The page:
“Sticks and stone may break my bones, but words can never hurt me.”
Were you taught that as a child? I know I was. The well-meaning adult who taught it to me was sincere in trying to help me see that words can’t physically bring pain. She was wrong about the pain that words can inflict.
Words linger in our minds long after the person is gone, and the enemy replays them often. Someone can compliment you over and over, but let them make one negative comment and all of the positives evaporate. This is the reason mean girl pain can be so severe. It is not just that she said it, but in our hearts a recording was made and when we are down, or at least not confident, it plays over and over.
Grade school girls are notorious for this.
“Your legs are too long.”
“Your hair is a mess.”
“Your teeth are not straight, or white” or whatever else that would communicate imperfection.
Those words stick for years and we feel the pain of unworthiness. Even adults wound with their words. I was recently at an event and a well-meaning woman spoke bluntly to another about her clothing. I was horrified by this woman’s words and wanted to compassionately cover the young lady she had spoken to. In my motherly spirit I comforted the young lady and thought how could the other lady be so callous? Later in the event it became painfully clear that the woman who had spoken rudely knew she was harsh but did not know how to correct it. My heart hurt for both women.
Biblical ways to find healing
* Start by telling your Daddy! Your Heavenly Father does care and He longs for you to find healing. Over and over in the Psalms we are assured that God is our refuge and strength. He is a help in times of trouble. He is our healer, our comforter, our friend and especially our defender.
* Choose forgiveness. I know this makes no sense because they did hurt you. But holding onto a grudge does nothing but hold you in prison.
Romans 12:18 says, “If possible, so far as it depends on you, live peaceably with all. 19 Beloved, never avenge yourselves, but leave it to the wrath of God, for it is written, “Vengeance is mine, I will repay, says the Lord.”
When we plot and plan how to get back at others or just not forgive we hold on to something that is poison to us.
A pastor once said, “It is like drinking poison and expecting the other person to die.”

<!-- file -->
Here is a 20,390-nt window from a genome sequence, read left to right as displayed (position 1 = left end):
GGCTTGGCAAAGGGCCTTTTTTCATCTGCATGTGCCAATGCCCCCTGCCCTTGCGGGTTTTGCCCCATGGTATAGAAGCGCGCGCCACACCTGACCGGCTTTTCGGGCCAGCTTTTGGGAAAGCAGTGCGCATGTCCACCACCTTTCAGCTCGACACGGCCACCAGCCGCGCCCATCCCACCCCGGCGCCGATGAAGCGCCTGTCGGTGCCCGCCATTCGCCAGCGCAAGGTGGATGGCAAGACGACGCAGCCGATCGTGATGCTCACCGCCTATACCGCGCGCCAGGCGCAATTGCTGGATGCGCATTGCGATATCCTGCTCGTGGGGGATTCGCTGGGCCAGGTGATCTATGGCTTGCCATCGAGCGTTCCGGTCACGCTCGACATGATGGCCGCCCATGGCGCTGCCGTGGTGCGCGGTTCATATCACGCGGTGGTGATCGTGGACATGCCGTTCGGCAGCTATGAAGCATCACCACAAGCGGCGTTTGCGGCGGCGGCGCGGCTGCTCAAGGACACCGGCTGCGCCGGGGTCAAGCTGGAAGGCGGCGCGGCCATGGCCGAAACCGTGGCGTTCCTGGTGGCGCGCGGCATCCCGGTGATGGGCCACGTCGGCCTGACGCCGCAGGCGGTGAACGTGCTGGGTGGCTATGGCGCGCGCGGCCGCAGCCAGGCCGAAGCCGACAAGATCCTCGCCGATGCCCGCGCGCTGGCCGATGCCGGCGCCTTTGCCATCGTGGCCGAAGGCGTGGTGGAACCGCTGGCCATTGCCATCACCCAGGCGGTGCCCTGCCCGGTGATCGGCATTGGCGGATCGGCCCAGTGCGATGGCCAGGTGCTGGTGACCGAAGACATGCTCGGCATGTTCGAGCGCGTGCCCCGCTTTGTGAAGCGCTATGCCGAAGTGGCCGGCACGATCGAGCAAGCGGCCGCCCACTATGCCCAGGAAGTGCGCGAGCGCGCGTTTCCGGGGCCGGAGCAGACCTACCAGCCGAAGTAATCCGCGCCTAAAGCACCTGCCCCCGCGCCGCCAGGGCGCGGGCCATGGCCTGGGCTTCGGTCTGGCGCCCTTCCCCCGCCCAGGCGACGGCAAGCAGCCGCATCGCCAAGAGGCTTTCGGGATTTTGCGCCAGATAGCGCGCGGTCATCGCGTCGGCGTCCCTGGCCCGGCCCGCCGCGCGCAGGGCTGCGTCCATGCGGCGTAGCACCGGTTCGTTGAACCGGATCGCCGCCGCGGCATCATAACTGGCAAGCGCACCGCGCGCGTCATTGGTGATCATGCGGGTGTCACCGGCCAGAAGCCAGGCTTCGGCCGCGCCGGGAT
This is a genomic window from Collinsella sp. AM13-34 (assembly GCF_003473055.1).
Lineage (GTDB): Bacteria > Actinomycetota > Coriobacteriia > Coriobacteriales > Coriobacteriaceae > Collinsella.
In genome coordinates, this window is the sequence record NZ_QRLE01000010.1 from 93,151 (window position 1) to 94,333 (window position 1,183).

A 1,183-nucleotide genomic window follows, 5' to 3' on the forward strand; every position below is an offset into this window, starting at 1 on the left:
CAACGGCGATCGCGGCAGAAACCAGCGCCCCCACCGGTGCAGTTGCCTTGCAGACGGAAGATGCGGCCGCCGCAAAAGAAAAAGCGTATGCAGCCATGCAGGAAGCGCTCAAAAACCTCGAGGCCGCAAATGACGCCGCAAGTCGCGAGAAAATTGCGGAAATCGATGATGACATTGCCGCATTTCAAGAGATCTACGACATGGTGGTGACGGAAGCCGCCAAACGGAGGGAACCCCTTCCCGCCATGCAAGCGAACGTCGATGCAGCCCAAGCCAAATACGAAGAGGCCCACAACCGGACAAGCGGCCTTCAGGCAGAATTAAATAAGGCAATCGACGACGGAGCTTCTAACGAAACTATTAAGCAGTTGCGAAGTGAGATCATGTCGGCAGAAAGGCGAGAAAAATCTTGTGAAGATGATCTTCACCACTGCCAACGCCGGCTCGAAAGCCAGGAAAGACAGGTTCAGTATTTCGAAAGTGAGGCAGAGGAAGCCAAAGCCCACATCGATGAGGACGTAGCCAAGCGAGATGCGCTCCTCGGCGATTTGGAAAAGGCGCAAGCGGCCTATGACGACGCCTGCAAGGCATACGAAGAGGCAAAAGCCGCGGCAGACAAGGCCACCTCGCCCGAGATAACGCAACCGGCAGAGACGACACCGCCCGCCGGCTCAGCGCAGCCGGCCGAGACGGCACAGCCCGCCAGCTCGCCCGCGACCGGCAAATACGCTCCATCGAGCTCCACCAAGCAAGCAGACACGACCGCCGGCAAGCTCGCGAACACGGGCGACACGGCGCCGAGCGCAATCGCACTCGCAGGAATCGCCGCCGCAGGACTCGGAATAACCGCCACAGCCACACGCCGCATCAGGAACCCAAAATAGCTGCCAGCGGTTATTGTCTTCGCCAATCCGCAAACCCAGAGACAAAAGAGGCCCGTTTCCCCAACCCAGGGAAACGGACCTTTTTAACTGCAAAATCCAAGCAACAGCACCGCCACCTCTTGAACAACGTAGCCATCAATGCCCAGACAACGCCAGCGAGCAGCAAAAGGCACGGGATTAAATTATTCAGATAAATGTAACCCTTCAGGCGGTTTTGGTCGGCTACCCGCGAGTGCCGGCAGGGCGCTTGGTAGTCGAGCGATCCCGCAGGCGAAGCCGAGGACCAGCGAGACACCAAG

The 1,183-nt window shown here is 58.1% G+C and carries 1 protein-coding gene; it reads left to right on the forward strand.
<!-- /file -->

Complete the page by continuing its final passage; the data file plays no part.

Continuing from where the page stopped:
The sad part is your offender has probably gone on with life. It is only you who holds on to the memory. God is the one who can really get their attention and help them see the hurt they cause. There may come a time of confrontation. If it does, spend time praying before you confront and when you do, remember you may be opening yourself up to more pain with little to no resolution.
*Choose to turn your pain into a positive channel. You can’t change the events that happened, but you can choose to not become a victim.
2 Corinthians 1:3 says, “Blessed be the God and Father of our Lord Jesus Christ, the Father of mercies and God of all comfort, 4 who comforts us in all our affliction, so that we may be able to comfort those who are in any affliction, with the comfort with which we ourselves are comforted by God,”
Look around you. One of the most effective weapons against allowing pain to overwhelm you is to look outside of yourself. Who could use a word of encouragement? Who needs someone to go to lunch with? Who needs to know they are seen and appreciated? Ask God how He would like to use your pain for His glory. Remember, Jesus too suffered unjustly and He will give you the strength needed to let go and allow your pain to flow into ministry.
*Look at Christ’s example. Some of the last words Jesus prayed from the cross were, “Father forgive them for they know not what they do.” If Christ could forgive us for what we have done, we must forgive others. The Lord’s prayer says “forgive us our trespasses as we forgive those who trespass against us.” Christ even served Judas knowing he was preparing to betray Him. Serving those who hurt us is when we look the most like Christ. Pain is never easy to let go of and allow God to bring healing, but it is so necessary.
If church leadership hurt you
I started this series of articles by sharing responses to a question I asked on social media. What broke my heart the most were comments about those “in church leadership” who hurt others.
Please allow me to step in as a motherly pastor’s wife and say, if someone in the church hurt you, I am so sorry. I don’t know your circumstances, but I am sure your pain is real. Please forgive us, your church leaders. We are far from perfect. We mess up. We need your forgiveness. We are sometimes bad with words. If we have been let go from a church, we don’t always know how to respond when people ask us questions. We find avoidance easier at times than trying to explain.
If we as leaders have let you down, please know it is us, not God. He alone is perfect. We are human and will fail. There are some who are in leadership who are not sensitive and do not even know you are hurt. Please forgive anyway. Please don’t allow someone’s careless behavior to keep you from a genuine relationship with God.
If church members have hurt you, choose to love anyway. God can and will discipline His own. Keep loving Him and others in spite of our failures.
Pain whether from inside the church or outside hurts, but with the power of Christ, all can be healed. It may take some time, but God is faithful and He will bring it to pass.
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